technology for tax professionals
technology for tax professionals

Top Tech Tasks to Automate

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As technology has grown, we’ve not only been bombarded with opportunities to run our tax and accounting practices more efficiently; we’re also overwhelmed with the numerous app options that supposedly help us better manage our workflow.

I will be the first person to admit that I love all things tech, and will be the first in the group to download and test a new app. If you take a look at my cell phone, you’ll see hundreds of apps, neatly nested in folders, constantly used and tested – okay, maybe not hundreds, but it sure looks like it. Some are better than others and some do the exact same thing, but deep in my heart, I love them all and refuse to delete them.

What I’ve learned from trying out all of these apps is that some of the technology I use is overkill. Technology can make a simple process more complicated or add an extra layer of complexity that doesn’t need to be there, all because I wanted to say that I was using a cool new app.

Here’s how I streamlined some of my tools to truly automate my practice and make my life easier.

Answering the phone. How many times have you answered the phone and got stuck on an unexpected call with a client? I know telephone service doesn’t sound like cutting-edge technology, but I couldn’t imagine having to deliver messages by pony express. Today, most of us aren’t necessarily chained to a desk that is close to a landline; in fact, did you know studies show the average American checks their phone every 12 minutes?

It makes more sense for calls to be forwarded or directly sent to a smartphone, and there are tons of apps and companies that can do amazing things. For example, calls can be rerouted to one of your team members or even make it seem like you have a team, transcribe a voicemail, and send and receive texts, all of which can be managed via an app on your smartphone. Some popular phone services include Ring Central, Ooma, Grasshopper and Google Voice.

I personally took phone automation a step further. I use a Google Voice number, have all calls routed to an answering service to accept all incoming calls, and they take a detailed message I receive by text and email. I read the message and then decide if I even need to actually speak to the caller, or just provide some requested information via email or through the client portal. The service I’m using, Answering Service Specialists, can even take the time to schedule appointments on my behalf. Not having to answer the phone saves me around five hours a month, which are much better spent on actual client work and advisory services.

Scheduling appointments. Google calendar has been a lifesaver because I manage my schedule from all of my devices. However, it takes too much time to find an agreeable meeting date and time. One common solution is to create a poll to find the most common date, especially if there are more than three people joining the call. If you are holding one-on-one meetings, another option is to use an automated scheduler that allows the person you are meeting with to select one of several preselected time slots on your calendar that works best for them. I use, but there are others, such as Calendly or Acuity. The great bonus about using one of these services is that they can send reminders via email and/or text to the person you are meeting with; this has the positive side effect of cutting down on no shows and lost productivity.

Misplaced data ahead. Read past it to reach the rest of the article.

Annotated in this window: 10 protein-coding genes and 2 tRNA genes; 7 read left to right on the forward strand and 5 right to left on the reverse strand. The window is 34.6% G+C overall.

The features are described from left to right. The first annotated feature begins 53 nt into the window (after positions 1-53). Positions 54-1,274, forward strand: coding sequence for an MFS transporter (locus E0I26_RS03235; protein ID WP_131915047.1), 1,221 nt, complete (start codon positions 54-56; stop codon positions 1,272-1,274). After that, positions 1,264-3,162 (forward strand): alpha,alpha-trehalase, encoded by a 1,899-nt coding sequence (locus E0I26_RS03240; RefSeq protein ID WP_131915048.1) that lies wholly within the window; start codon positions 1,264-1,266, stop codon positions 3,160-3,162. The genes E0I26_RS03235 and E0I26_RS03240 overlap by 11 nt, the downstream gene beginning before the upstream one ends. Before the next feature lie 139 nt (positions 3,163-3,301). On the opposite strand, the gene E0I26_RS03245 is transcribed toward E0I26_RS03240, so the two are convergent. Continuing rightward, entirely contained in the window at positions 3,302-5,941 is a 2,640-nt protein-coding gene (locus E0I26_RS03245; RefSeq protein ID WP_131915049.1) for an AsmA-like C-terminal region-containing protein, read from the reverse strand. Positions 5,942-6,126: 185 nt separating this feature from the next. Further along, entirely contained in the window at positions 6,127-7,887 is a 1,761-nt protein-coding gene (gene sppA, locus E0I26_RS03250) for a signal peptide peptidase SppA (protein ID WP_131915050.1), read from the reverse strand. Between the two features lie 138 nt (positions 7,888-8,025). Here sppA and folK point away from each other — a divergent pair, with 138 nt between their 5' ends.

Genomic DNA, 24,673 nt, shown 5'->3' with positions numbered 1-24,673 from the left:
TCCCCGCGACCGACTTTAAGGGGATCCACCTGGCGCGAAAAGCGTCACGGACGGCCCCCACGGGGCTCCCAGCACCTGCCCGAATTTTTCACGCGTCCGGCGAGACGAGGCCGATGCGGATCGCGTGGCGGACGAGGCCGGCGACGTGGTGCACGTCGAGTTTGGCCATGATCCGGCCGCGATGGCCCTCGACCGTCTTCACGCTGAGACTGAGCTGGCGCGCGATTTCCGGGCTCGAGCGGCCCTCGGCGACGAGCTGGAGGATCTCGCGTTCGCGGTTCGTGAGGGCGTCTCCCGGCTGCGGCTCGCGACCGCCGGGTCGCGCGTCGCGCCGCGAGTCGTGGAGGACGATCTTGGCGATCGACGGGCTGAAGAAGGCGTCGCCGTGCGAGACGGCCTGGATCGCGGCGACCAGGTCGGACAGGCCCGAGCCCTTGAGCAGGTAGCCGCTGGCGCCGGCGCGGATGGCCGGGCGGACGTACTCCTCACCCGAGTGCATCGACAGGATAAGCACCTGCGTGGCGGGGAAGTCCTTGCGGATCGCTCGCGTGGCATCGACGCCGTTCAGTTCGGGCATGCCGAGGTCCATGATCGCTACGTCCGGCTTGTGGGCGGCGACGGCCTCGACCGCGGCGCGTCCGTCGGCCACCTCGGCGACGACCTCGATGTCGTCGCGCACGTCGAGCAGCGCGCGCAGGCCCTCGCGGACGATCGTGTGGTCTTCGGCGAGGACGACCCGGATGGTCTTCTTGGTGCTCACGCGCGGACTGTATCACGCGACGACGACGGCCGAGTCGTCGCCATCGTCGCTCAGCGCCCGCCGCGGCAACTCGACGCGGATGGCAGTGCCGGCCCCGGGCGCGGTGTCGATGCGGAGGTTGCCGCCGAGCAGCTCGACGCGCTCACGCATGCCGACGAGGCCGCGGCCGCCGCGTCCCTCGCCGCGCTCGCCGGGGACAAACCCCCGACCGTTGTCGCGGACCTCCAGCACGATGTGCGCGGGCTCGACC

Email. I’m guilty of having an inbox full of messages and have yet to master inbox zero, but to tell the truth, this has never been my goal. However, that doesn’t mean I don’t want a more manageable inbox filled with less spam and sales pitches, and more new client inquiries. Richard Roppa-Roberts introduced me to – and it is blowing my mind! My inbox had about 9,000 emails (hey this is a safe space … don’t judge me), and in about an hour, I got it down to half. This service made it super easy to unsubscribe and delete unwanted emails just by organizing them.

I’m one of the few people I know in this profession who doesn’t use Gmail or Microsoft Office 365, so it makes it a little more difficult to wrangle in my email. If you are feeling overwhelmed and you use Gmail, look at Boomerang. It has some amazing features that help you pause the increase of your inbox and schedule emails to be sent later. How cool is it that you can set up emails to be sent in the future? This way you can work late, sleep in the next day and your client is none the wiser.